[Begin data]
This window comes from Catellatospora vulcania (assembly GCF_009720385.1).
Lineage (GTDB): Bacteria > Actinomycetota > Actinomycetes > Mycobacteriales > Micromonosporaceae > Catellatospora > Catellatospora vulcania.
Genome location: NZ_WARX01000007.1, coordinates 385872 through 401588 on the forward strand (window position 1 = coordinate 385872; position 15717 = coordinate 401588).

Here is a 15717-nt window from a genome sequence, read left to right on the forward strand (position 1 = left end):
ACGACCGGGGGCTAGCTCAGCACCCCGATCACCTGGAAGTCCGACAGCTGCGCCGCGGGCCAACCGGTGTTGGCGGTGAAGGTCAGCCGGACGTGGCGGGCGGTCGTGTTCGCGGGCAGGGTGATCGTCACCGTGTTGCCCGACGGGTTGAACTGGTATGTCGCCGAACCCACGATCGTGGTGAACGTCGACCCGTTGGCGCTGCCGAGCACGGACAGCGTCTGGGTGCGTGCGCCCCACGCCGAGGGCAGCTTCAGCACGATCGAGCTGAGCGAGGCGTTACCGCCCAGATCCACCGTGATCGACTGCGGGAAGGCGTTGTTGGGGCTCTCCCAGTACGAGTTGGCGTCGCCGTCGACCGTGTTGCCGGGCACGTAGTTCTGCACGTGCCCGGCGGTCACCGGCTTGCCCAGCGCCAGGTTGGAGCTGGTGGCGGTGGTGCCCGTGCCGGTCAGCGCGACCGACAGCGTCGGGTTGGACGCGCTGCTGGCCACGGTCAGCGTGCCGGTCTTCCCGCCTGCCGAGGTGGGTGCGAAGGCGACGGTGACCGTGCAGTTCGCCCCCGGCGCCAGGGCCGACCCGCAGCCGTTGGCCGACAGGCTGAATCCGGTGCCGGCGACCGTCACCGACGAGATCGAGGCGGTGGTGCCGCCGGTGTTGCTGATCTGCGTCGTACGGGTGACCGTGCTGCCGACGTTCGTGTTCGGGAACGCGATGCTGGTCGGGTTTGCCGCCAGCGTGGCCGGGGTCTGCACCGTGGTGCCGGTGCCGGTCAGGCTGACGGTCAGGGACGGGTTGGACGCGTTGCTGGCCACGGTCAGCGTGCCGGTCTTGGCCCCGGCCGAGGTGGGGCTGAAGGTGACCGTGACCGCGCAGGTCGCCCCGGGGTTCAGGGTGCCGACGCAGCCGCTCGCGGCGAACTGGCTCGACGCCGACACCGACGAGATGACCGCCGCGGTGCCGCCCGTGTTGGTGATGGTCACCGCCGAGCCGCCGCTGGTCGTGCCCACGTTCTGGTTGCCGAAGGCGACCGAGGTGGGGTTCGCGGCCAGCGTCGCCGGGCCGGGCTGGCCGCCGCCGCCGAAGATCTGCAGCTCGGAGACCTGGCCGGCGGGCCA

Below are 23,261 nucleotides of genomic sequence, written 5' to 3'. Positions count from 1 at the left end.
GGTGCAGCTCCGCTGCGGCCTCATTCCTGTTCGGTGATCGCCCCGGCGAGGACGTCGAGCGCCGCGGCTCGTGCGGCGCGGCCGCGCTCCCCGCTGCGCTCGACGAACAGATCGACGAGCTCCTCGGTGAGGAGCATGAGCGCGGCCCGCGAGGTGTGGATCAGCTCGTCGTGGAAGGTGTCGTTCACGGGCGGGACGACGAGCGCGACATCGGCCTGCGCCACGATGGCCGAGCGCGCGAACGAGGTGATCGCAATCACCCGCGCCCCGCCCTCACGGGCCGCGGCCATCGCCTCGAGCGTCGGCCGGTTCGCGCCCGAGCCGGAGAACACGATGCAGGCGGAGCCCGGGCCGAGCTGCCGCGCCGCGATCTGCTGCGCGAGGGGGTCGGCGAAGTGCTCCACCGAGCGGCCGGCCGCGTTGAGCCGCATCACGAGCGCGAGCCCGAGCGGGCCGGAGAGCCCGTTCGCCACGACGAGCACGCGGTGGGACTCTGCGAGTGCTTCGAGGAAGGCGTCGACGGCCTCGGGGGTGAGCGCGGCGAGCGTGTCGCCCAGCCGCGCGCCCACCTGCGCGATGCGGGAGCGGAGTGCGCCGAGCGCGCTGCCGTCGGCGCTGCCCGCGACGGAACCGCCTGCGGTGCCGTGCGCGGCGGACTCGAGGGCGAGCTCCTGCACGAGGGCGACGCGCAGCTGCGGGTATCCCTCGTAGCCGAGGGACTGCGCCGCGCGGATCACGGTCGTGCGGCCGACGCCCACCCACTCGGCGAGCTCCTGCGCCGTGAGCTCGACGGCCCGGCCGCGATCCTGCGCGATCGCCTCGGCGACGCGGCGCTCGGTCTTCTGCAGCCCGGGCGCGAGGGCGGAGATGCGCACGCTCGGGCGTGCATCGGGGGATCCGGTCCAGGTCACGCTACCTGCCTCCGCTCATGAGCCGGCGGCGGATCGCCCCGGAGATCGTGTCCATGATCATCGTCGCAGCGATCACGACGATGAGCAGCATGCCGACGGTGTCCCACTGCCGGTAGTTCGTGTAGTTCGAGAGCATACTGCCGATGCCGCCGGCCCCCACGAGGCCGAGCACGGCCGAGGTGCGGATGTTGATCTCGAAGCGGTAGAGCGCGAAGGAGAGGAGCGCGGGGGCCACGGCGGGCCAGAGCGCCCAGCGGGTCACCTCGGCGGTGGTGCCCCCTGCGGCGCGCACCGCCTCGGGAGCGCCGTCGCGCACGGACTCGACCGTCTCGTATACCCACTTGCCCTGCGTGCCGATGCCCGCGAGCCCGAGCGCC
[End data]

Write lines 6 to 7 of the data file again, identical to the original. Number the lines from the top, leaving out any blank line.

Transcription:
Below are 23,261 nucleotides of genomic sequence, written 5' to 3'. Positions count from 1 at the left end.
GGTGCAGCTCCGCTGCGGCCTCATTCCTGTTCGGTGATCGCCCCGGCGAGGACGTCGAGCGCCGCGGCTCGTGCGGCGCGGCCGCGCTCCCCGCTGCGCTCGACGAACAGATCGACGAGCTCCTCGGTGAGGAGCATGAGCGCGGCCCGCGAGGTGTGGATCAGCTCGTCGTGGAAGGTGTCGTTCACGGGCGGGACGACGAGCGCGACATCGGCCTGCGCCACGATGGCCGAGCGCGCGAACGAGGTGATCGCAATCACCCGCGCCCCGCCCTCACGGGCCGCGGCCATCGCCTCGAGCGTCGGCCGGTTCGCGCCCGAGCCGGAGAACACGATGCAGGCGGAGCCCGGGCCGAGCTGCCGCGCCGCGATCTGCTGCGCGAGGGGGTCGGCGAAGTGCTCCACCGAGCGGCCGGCCGCGTTGAGCCGCATCACGAGCGCGAGCCCGAGCGGGCCGGAGAGCCCGTTCGCCACGACGAGCACGCGGTGGGACTCTGCGAGTGCTTCGAGGAAGGCGTCGACGGCCTCGGGGGTGAGCGCGGCGAGCGTGTCGCCCAGCCGCGCGCCCACCTGCGCGATGCGGGAGCGGAGTGCGCCGAGCGCGCTGCCGTCGGCGCTGCCCGCGACGGAACCGCCTGCGGTGCCGTGCGCGGCGGACTCGAGGGCGAGCTCCTGCACGAGGGCGACGCGCAGCTGCGGGTATCCCTCGTAGCCGAGGGACTGCGCCGCGCGGATCACGGTCGTGCGGCCGACGCCCACCCACTCGGCGAGCTCCTGCGCCGTGAGCTCGACGGCCCGGCCGCGATCCTGCGCGATCGCCTCGGCGACGCGGCGCTCGGTCTTCTGCAGCCCGGGCGCGAGGGCGGAGATGCGCACGCTCGGGCGTGCATCGGGGGATCCGGTCCAGGTCACGCTACCTGCCTCCGCTCATGAGCCGGCGGCGGATCGCCCCGGAGATCGTGTCCATGATCATCGTCGCAGCGATCACGACGATGAGCAGCATGCCGACGGTGTCCCACTGCCGGTAGTTCGTGTAGTTCGAGAGCATACTGCCGATGCCGCCGGCCCCCACGAGGCCGAGCACGGCCGAGGTGCGGATGTTGATCTCGAAGCGGTAGAGCGCGAAGGAGAGGAGCGCGGGGGCCACGGCGGGCCAGAGCGCCCAGCGGGTCACCTCGGCGGTGGTGCCCCCTGCGGCGCGCACCGCCTCGGGAGCGCCGTCGCGCACGGACTCGACCGTCTCGTATACCCACTTGCCCTGCGTGCCGATGCCCGCGAGCCCGAGCGCC